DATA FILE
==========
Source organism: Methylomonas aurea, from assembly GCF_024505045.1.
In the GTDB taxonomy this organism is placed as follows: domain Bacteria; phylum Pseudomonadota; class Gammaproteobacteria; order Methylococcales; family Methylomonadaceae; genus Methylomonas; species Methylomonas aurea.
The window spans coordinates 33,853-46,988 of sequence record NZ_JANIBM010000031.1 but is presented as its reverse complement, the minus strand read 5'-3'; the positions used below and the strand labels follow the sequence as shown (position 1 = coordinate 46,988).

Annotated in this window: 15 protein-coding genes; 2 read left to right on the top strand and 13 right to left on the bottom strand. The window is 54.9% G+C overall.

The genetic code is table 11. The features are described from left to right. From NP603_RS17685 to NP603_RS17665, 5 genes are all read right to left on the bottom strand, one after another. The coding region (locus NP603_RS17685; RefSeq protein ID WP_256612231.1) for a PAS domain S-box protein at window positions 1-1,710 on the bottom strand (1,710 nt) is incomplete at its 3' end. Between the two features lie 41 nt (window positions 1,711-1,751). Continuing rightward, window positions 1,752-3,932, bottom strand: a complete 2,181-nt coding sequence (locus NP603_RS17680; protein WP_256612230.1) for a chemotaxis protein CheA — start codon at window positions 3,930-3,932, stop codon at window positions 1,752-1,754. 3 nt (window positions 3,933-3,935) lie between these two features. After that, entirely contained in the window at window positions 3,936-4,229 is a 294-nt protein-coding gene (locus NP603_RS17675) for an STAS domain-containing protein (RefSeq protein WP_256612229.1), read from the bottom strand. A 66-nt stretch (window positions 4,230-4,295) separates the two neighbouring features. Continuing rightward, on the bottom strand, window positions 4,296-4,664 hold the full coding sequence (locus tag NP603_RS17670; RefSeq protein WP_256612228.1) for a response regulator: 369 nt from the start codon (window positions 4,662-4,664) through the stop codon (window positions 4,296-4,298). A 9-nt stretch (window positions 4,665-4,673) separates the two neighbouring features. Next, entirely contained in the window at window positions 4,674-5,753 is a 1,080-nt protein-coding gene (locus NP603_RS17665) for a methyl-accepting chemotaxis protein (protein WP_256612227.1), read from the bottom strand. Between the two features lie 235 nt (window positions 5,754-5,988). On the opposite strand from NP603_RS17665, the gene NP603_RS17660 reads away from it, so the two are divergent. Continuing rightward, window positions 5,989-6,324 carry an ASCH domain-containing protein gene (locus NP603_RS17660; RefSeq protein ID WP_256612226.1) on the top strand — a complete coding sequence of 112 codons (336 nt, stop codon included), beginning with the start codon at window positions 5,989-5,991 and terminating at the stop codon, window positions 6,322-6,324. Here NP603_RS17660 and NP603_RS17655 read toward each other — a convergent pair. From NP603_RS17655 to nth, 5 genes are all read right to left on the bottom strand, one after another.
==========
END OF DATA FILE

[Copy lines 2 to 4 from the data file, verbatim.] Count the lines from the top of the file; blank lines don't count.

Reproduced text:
In the GTDB taxonomy this organism is placed as follows: domain Bacteria; phylum Pseudomonadota; class Gammaproteobacteria; order Methylococcales; family Methylomonadaceae; genus Methylomonas; species Methylomonas aurea.
The window spans coordinates 33,853-46,988 of sequence record NZ_JANIBM010000031.1 but is presented as its reverse complement, the minus strand read 5'-3'; the positions used below and the strand labels follow the sequence as shown (position 1 = coordinate 46,988).

Annotated in this window: 15 protein-coding genes; 2 read left to right on the top strand and 13 right to left on the bottom strand. The window is 54.9% G+C overall.